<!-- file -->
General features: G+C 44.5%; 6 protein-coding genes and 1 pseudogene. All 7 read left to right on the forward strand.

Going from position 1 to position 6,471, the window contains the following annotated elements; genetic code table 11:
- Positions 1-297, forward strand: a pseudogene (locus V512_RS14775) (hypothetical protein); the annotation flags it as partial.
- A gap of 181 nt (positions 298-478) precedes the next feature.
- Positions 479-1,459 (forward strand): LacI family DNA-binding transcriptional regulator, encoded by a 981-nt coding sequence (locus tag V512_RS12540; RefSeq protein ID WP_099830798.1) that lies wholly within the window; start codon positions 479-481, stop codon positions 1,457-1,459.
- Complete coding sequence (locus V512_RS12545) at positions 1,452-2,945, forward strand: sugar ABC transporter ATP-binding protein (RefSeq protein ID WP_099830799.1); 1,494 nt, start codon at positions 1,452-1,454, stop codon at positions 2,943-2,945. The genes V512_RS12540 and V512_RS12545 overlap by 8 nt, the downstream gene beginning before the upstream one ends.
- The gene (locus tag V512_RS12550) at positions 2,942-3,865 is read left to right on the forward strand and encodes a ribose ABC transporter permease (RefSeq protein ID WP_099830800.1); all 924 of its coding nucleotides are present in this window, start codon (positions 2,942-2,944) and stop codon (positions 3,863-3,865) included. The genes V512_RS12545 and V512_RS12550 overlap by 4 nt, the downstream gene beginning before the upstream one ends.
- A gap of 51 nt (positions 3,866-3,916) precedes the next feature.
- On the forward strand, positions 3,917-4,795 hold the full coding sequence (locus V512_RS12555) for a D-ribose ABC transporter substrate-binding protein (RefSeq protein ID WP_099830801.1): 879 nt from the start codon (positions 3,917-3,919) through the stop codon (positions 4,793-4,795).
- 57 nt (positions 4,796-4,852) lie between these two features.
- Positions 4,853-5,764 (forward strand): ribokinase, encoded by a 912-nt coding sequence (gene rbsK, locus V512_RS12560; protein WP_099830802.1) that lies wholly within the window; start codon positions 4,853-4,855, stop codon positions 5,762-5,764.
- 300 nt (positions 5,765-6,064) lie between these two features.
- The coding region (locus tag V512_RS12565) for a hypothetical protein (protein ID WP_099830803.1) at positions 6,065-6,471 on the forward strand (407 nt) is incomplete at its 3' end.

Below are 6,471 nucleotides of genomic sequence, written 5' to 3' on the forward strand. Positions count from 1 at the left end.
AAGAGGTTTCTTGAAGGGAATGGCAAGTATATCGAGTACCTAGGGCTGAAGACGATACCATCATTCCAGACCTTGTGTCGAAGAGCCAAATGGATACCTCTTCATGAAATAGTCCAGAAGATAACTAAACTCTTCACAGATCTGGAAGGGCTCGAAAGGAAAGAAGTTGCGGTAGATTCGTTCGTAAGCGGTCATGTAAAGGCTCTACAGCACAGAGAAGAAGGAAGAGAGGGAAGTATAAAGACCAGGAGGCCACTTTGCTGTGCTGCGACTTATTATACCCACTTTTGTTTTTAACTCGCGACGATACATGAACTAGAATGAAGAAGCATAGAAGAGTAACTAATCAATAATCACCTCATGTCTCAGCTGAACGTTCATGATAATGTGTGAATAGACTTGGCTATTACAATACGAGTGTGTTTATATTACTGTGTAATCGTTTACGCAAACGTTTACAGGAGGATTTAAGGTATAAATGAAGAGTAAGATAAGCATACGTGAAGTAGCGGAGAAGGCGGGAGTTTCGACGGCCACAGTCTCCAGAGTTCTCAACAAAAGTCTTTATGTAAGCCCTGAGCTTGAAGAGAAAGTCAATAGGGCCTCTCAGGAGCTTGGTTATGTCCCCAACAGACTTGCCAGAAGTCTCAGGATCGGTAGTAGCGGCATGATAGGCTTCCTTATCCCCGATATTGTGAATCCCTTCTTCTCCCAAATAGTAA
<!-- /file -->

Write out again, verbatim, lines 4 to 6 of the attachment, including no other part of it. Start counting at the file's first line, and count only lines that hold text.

- A gap of 181 nt (positions 298-478) precedes the next feature.
- Positions 479-1,459 (forward strand): LacI family DNA-binding transcriptional regulator, encoded by a 981-nt coding sequence (locus tag V512_RS12540; RefSeq protein ID WP_099830798.1) that lies wholly within the window; start codon positions 479-481, stop codon positions 1,457-1,459.
- Complete coding sequence (locus V512_RS12545) at positions 1,452-2,945, forward strand: sugar ABC transporter ATP-binding protein (RefSeq protein ID WP_099830799.1); 1,494 nt, start codon at positions 1,452-1,454, stop codon at positions 2,943-2,945. The genes V512_RS12540 and V512_RS12545 overlap by 8 nt, the downstream gene beginning before the upstream one ends.